May I also commend to you Vision Space which features extra free jazz into the mix, as they cover a composition of Sun Ra, and which is also a very pleasurable listening experience? I can? Good.

So going back to my opening paragraph, I learn that Sungod now release music via Holodeck records, the home of a previous subject of mine, the marvellous Thousand Foot Whale Claw. So this makes the dipping into of their catalogue a task which I now add to the many other sonic tasks ahead of me, most of which I’m trying to accomplish back at my desk whilst at work, because home life is almost exclusively One Dog Clapping now once the kids are in bed. I also find the now neglected but nonetheless containing of intriguing links which is Sungod’s blog so there be some other stuff that my instinct tells me I must check… fun times! As I mentioned before, this is a brilliant problem to have. Would I rather there was a dearth of good music just so I could keep on top of it?

GNOD – Infinity Machines

Bit obvious, really. To be honest, I was secretly hoping it was going to be a bit of a letdown… no chance.

a3393023699_16It does take some listening, though. Even taking off the 38-minute bonus live recording that I got for pre-ordering, it will account for a large portion of your evening, assuming you want to listen to the whole thing in one go.

Interesting aside: I don’t have a vinyl player nor the means or practicalities for getting one. If I did, I would certainly consider buying the vinyl, and then I would probably be happier to play the album in chunks. Has anyone else found that whereas they used to happily play one side of a vinyl album, they now think that they have to play the full tracklisting when it’s on CD or MP3?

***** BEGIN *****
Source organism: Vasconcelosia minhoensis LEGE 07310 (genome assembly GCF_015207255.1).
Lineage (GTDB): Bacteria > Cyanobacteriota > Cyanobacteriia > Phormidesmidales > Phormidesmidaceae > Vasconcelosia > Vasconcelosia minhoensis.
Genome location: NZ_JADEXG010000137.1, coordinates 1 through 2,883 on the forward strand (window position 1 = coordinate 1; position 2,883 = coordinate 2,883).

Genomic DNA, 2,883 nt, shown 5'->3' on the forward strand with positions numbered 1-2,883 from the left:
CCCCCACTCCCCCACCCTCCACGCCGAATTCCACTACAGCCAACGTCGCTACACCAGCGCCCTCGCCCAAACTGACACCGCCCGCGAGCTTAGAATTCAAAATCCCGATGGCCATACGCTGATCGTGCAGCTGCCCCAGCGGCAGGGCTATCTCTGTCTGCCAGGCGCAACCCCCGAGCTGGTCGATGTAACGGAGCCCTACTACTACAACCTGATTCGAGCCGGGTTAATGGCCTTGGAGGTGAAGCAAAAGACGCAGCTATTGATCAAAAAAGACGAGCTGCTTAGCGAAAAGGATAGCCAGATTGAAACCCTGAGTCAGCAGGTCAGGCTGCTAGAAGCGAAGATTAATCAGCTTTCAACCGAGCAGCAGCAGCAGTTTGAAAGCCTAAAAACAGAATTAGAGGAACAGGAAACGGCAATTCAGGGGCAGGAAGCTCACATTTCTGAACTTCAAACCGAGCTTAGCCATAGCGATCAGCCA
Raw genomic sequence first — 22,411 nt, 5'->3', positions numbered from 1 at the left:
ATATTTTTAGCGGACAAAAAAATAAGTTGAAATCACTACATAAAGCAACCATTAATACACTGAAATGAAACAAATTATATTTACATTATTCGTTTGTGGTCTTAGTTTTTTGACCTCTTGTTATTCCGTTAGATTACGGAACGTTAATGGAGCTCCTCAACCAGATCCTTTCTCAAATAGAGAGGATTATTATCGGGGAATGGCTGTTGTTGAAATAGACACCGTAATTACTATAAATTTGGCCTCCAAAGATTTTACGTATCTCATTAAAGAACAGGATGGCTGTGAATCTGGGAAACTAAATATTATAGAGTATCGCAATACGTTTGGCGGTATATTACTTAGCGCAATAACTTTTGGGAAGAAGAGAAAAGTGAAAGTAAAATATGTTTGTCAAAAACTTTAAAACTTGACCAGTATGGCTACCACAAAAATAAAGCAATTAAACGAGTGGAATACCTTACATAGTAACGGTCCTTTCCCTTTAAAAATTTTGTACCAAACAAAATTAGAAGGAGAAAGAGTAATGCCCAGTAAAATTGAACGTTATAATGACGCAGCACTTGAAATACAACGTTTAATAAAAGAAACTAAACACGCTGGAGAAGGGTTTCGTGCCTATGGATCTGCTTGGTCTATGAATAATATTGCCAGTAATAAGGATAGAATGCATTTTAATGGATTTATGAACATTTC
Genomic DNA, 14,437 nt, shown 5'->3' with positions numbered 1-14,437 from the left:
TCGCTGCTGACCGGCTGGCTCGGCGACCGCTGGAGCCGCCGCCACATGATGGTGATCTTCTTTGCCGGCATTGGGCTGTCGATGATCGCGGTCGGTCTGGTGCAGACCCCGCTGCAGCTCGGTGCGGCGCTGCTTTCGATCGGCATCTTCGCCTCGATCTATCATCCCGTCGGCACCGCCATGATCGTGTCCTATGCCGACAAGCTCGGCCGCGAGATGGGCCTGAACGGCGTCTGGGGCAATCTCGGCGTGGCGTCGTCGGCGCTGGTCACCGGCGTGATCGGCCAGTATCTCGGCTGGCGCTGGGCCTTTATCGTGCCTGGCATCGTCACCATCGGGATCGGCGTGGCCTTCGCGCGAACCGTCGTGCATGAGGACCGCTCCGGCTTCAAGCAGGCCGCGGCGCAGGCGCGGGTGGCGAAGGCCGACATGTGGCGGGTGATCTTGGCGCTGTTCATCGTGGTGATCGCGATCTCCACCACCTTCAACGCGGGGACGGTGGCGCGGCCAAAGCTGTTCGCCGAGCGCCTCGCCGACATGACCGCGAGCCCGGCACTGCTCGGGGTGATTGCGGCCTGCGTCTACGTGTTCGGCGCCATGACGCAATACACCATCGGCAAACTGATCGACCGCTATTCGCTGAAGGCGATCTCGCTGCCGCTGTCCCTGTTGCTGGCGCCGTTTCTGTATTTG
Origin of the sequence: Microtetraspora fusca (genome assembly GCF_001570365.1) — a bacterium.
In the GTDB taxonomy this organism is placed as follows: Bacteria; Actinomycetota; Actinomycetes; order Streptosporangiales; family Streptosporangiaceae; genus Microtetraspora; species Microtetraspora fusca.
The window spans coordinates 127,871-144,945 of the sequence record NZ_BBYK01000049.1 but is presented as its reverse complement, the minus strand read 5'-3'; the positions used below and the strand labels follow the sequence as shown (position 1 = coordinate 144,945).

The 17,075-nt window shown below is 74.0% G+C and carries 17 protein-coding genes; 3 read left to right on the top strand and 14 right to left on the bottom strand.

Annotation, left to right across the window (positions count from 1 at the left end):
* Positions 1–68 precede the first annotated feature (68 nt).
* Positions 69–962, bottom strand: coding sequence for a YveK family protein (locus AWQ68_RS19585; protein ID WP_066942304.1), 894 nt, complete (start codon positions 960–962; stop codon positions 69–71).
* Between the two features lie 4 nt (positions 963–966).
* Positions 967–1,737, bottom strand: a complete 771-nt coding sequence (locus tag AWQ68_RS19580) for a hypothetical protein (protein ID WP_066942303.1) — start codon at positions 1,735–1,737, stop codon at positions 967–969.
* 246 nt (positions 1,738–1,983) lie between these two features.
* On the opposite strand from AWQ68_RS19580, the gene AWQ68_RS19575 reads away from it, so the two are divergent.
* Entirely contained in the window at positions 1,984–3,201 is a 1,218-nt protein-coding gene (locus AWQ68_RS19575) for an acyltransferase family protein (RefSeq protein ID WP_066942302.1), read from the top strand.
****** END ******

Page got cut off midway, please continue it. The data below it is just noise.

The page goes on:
Back to the album: it is relentlessly ambitious, the sheer range of music contained therein is enormous; everything from Albert Ayler style free jazz to harsh noise, industrial beats, dubby breakdowns… oh, and the occasional blast of psych-rock too!

That 38-minute bonus track? It’s actually my favourite thing on there. It’s not the only piece on the album to make me think of my own personal favourite jazzy artist (Valerio Cosi, if you haven’t been paying attention) but remind me of him it does.

and any band who call one of their best, most epicest tracks ‘White Priveleged Wank‘ have to have your respect. They certainly have mine.

This album is so good it might even challenge the awesome Hey Colossus for best release of the year (I said ‘might…’).

Thousand Foot Whale Claw

Sudden ambient phase?

As ever when I do posts on those really obscure artists that I listen to every so often, searching for this has informed me they have music available that I have yet to hear, so I will most definitely be having a browse around Holodeck records Bandcamp page tomorrow (payday!)

But first let me tell you why I love the above embed, Dope Moons Vol. 1.

Actually, I can’t. I just love it. I listened to it again last night in quite a grouchy mood, and it did a very good job of de-grouching me. It’s proper chill out, tracks 1 and 4 are more in the soundscape mould, whereas my favourites, ‘Phobos’ and ‘Ganymede’ are more propulsive in the mode of an album I’ve mentioned before, the wonderful Ambient Dub Vol. 2: Earthjuice which people of a certain bent and generation (bent generation?) will be familiar with.

And because, as mentioned before, I don’t like describing music, I’ll end it there.

The next post will be louder.